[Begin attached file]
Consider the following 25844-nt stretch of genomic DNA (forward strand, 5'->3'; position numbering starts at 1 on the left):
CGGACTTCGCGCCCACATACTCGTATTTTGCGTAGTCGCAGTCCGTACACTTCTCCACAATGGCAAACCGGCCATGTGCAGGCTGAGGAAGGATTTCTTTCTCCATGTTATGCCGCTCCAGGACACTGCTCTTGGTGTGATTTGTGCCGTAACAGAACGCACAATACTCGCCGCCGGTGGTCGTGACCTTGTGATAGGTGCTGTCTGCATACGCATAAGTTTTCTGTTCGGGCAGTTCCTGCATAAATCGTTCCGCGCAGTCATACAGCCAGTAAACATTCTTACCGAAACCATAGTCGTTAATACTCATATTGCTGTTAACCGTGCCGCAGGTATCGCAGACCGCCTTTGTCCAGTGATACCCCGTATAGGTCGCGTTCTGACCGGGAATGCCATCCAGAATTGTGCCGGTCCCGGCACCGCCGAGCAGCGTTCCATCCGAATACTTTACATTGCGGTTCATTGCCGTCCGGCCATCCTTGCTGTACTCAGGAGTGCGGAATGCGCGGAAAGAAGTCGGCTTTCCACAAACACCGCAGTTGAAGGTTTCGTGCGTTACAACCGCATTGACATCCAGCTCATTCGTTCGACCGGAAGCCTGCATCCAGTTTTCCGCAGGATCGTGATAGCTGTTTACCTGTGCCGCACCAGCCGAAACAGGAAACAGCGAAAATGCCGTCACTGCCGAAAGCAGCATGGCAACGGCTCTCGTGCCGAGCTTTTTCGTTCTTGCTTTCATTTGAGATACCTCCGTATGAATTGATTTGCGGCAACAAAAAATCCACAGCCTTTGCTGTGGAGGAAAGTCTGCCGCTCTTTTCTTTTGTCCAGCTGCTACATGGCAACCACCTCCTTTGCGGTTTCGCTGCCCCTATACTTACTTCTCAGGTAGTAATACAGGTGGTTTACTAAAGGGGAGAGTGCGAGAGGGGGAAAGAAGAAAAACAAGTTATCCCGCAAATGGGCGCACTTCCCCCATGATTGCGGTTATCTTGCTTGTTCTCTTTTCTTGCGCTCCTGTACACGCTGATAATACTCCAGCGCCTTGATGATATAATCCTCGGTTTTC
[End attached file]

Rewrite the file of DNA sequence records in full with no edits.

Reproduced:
Consider the following 25844-nt stretch of genomic DNA (forward strand, 5'->3'; position numbering starts at 1 on the left):
CGGACTTCGCGCCCACATACTCGTATTTTGCGTAGTCGCAGTCCGTACACTTCTCCACAATGGCAAACCGGCCATGTGCAGGCTGAGGAAGGATTTCTTTCTCCATGTTATGCCGCTCCAGGACACTGCTCTTGGTGTGATTTGTGCCGTAACAGAACGCACAATACTCGCCGCCGGTGGTCGTGACCTTGTGATAGGTGCTGTCTGCATACGCATAAGTTTTCTGTTCGGGCAGTTCCTGCATAAATCGTTCCGCGCAGTCATACAGCCAGTAAACATTCTTACCGAAACCATAGTCGTTAATACTCATATTGCTGTTAACCGTGCCGCAGGTATCGCAGACCGCCTTTGTCCAGTGATACCCCGTATAGGTCGCGTTCTGACCGGGAATGCCATCCAGAATTGTGCCGGTCCCGGCACCGCCGAGCAGCGTTCCATCCGAATACTTTACATTGCGGTTCATTGCCGTCCGGCCATCCTTGCTGTACTCAGGAGTGCGGAATGCGCGGAAAGAAGTCGGCTTTCCACAAACACCGCAGTTGAAGGTTTCGTGCGTTACAACCGCATTGACATCCAGCTCATTCGTTCGACCGGAAGCCTGCATCCAGTTTTCCGCAGGATCGTGATAGCTGTTTACCTGTGCCGCACCAGCCGAAACAGGAAACAGCGAAAATGCCGTCACTGCCGAAAGCAGCATGGCAACGGCTCTCGTGCCGAGCTTTTTCGTTCTTGCTTTCATTTGAGATACCTCCGTATGAATTGATTTGCGGCAACAAAAAATCCACAGCCTTTGCTGTGGAGGAAAGTCTGCCGCTCTTTTCTTTTGTCCAGCTGCTACATGGCAACCACCTCCTTTGCGGTTTCGCTGCCCCTATACTTACTTCTCAGGTAGTAATACAGGTGGTTTACTAAAGGGGAGAGTGCGAGAGGGGGAAAGAAGAAAAACAAGTTATCCCGCAAATGGGCGCACTTCCCCCATGATTGCGGTTATCTTGCTTGTTCTCTTTTCTTGCGCTCCTGTACACGCTGATAATACTCCAGCGCCTTGATGATATAATCCTCGGTTTTC